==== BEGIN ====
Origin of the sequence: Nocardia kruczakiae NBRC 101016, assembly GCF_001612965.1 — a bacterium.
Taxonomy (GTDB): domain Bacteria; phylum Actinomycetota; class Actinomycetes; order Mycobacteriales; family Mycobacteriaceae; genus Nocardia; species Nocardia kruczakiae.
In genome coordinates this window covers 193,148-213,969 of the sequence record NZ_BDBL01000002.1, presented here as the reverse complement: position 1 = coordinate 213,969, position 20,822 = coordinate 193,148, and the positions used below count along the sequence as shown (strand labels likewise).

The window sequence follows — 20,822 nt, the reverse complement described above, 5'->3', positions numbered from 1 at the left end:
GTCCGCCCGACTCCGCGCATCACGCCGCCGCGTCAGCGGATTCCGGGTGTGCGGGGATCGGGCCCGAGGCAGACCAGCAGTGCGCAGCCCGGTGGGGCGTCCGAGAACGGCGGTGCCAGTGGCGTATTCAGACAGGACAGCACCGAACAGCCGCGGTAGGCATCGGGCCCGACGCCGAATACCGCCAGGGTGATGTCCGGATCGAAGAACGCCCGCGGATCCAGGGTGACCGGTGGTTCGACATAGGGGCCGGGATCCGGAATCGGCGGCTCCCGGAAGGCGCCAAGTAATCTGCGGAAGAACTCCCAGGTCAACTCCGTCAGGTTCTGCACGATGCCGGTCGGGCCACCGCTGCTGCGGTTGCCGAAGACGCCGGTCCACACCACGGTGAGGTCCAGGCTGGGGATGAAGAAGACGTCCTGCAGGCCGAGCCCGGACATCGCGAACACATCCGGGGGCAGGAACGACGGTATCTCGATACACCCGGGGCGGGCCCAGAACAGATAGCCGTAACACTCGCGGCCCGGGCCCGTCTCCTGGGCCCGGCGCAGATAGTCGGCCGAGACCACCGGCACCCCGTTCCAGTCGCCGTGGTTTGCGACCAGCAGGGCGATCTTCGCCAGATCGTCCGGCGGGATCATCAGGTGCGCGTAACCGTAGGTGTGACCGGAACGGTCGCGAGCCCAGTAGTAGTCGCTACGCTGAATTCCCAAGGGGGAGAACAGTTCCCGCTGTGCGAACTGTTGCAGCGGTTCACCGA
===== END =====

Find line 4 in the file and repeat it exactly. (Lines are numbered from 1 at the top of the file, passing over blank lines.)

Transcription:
The window sequence follows — 20,822 nt, the reverse complement described above, 5'->3', positions numbered from 1 at the left end: